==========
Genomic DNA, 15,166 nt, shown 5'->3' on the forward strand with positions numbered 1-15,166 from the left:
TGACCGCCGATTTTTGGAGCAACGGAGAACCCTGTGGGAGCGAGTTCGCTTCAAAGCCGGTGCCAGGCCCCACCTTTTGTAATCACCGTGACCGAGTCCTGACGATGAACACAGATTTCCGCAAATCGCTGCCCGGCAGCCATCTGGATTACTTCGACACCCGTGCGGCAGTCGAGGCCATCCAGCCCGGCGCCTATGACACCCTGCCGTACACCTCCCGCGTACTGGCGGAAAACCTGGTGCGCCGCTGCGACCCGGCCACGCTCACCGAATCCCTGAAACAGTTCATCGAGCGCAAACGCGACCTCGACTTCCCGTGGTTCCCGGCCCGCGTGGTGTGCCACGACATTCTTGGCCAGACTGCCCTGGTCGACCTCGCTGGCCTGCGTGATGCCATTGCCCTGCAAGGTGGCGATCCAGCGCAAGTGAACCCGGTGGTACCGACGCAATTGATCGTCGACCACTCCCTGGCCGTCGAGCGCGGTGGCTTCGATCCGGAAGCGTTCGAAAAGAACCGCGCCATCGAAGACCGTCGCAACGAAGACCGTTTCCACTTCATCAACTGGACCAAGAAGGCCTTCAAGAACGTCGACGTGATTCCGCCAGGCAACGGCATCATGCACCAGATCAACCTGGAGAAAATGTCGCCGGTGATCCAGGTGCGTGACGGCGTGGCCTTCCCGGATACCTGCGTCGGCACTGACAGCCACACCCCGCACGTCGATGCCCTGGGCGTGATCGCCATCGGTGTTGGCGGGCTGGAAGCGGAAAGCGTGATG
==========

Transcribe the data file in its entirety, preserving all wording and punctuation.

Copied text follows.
Genomic DNA, 15,166 nt, shown 5'->3' on the forward strand with positions numbered 1-15,166 from the left:
TGACCGCCGATTTTTGGAGCAACGGAGAACCCTGTGGGAGCGAGTTCGCTTCAAAGCCGGTGCCAGGCCCCACCTTTTGTAATCACCGTGACCGAGTCCTGACGATGAACACAGATTTCCGCAAATCGCTGCCCGGCAGCCATCTGGATTACTTCGACACCCGTGCGGCAGTCGAGGCCATCCAGCCCGGCGCCTATGACACCCTGCCGTACACCTCCCGCGTACTGGCGGAAAACCTGGTGCGCCGCTGCGACCCGGCCACGCTCACCGAATCCCTGAAACAGTTCATCGAGCGCAAACGCGACCTCGACTTCCCGTGGTTCCCGGCCCGCGTGGTGTGCCACGACATTCTTGGCCAGACTGCCCTGGTCGACCTCGCTGGCCTGCGTGATGCCATTGCCCTGCAAGGTGGCGATCCAGCGCAAGTGAACCCGGTGGTACCGACGCAATTGATCGTCGACCACTCCCTGGCCGTCGAGCGCGGTGGCTTCGATCCGGAAGCGTTCGAAAAGAACCGCGCCATCGAAGACCGTCGCAACGAAGACCGTTTCCACTTCATCAACTGGACCAAGAAGGCCTTCAAGAACGTCGACGTGATTCCGCCAGGCAACGGCATCATGCACCAGATCAACCTGGAGAAAATGTCGCCGGTGATCCAGGTGCGTGACGGCGTGGCCTTCCCGGATACCTGCGTCGGCACTGACAGCCACACCCCGCACGTCGATGCCCTGGGCGTGATCGCCATCGGTGTTGGCGGGCTGGAAGCGGAAAGCGTGATG